Hurricane Matthew has flooded several chicken farms in eastern North Carolina and left many out of power. When disaster strikes like this, farmers face may find themselves facing loss or damage to their home, to their land and essential farm equipment, and a long road to recovery and rebuilding. On top of that, as the flood waters receded chicken and livestock farmers will face another dilemma – they may have lost entire flocks, which can be hundreds of thousands of birds. In these catastrophic loss situations, farmers’ contracts make it clear that even though the companies technically own the birds while they are alive, the farmers themselves have to take on the burden and risk of disposing of the dead bird carcasses in a timely and safe way.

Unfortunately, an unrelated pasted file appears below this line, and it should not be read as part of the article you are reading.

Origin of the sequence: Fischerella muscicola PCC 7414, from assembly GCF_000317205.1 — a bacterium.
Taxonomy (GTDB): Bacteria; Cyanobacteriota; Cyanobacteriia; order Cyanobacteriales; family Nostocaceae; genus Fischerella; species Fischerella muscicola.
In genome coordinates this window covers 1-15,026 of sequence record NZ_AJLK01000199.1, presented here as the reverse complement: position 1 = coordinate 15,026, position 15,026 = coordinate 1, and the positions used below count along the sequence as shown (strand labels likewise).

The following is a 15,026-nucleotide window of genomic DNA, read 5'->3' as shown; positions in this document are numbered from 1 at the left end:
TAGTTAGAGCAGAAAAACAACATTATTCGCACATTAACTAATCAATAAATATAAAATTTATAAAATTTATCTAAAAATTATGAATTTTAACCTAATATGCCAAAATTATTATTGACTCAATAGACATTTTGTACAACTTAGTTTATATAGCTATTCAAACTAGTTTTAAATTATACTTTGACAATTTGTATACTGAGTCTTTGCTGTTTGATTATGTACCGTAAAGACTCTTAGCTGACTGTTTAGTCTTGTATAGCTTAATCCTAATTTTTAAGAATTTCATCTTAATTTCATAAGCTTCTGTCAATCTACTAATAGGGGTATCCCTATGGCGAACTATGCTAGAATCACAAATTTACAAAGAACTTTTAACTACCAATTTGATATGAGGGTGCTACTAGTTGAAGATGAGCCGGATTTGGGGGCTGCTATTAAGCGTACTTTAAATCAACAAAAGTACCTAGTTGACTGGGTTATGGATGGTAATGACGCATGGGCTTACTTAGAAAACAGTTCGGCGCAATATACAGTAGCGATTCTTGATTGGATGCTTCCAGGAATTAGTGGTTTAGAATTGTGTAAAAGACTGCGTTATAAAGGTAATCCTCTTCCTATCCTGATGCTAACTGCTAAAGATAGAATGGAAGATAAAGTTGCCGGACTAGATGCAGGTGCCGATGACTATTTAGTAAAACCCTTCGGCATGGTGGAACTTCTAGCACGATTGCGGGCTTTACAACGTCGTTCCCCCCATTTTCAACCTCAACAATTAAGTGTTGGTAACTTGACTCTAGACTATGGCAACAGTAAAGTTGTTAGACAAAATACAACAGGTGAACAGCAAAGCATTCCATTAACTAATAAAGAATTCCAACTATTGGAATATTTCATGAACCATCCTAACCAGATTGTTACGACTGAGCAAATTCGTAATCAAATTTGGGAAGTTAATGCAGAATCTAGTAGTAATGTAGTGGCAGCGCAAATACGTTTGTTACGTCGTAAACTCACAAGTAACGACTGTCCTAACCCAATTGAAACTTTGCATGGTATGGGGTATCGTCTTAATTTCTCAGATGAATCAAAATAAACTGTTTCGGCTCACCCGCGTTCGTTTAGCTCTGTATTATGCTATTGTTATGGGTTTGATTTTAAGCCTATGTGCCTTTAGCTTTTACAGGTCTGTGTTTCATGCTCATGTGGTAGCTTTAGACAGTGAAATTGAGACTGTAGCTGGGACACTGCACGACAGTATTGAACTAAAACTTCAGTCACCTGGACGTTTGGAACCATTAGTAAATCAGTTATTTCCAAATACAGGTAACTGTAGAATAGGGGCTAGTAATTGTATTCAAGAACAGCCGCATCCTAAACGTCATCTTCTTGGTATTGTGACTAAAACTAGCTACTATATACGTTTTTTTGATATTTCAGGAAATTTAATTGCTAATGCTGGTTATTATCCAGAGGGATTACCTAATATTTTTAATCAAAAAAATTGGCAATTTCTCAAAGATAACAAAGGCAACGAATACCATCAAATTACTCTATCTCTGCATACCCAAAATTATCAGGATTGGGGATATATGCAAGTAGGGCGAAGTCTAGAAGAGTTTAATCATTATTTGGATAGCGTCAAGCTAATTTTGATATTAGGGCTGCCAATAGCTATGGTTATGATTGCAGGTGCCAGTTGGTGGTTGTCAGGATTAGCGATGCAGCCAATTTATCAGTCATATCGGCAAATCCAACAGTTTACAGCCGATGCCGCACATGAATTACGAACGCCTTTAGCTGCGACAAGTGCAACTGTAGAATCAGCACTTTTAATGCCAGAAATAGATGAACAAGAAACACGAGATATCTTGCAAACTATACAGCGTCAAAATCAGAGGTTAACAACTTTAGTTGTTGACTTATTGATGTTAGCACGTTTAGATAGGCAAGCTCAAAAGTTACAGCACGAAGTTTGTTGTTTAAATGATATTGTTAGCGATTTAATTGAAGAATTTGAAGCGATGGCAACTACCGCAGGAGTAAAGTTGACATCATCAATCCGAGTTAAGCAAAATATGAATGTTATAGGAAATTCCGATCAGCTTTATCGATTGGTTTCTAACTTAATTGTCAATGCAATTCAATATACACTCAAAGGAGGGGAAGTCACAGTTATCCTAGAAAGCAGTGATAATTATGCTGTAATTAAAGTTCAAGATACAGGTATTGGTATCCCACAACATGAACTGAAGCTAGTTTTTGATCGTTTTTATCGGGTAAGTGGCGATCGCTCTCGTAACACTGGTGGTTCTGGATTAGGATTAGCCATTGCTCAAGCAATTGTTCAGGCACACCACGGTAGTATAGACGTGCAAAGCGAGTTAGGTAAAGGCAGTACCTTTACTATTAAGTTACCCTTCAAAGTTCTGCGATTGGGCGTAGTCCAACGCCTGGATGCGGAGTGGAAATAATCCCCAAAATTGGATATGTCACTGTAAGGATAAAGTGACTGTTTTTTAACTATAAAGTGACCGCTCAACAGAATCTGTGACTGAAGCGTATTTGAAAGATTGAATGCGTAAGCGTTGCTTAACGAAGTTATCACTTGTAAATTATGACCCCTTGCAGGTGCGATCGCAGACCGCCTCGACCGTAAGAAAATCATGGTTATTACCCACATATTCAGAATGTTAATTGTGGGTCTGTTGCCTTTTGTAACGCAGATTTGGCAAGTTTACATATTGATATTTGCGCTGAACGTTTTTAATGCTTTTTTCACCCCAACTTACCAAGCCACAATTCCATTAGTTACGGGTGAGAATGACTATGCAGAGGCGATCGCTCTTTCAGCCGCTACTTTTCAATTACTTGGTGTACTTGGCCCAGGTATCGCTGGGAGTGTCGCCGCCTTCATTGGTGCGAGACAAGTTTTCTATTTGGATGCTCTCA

Summit Proceedings from 2003 Seeds and Breeds for 21st Century Agriculture The 2003 Summit on Seeds and Breeds for 21st Century brought […]
By David R. Moeller and Michael Sligh. Edited by Karen R. Krub. November 2004. This Farmers’ Guide to GMOs addresses some of […]
Author: Scott Marlow Questions address in Marlows Farm Bill Tree publication: What ‘s included in the farm bill? Why? Where do commodity […]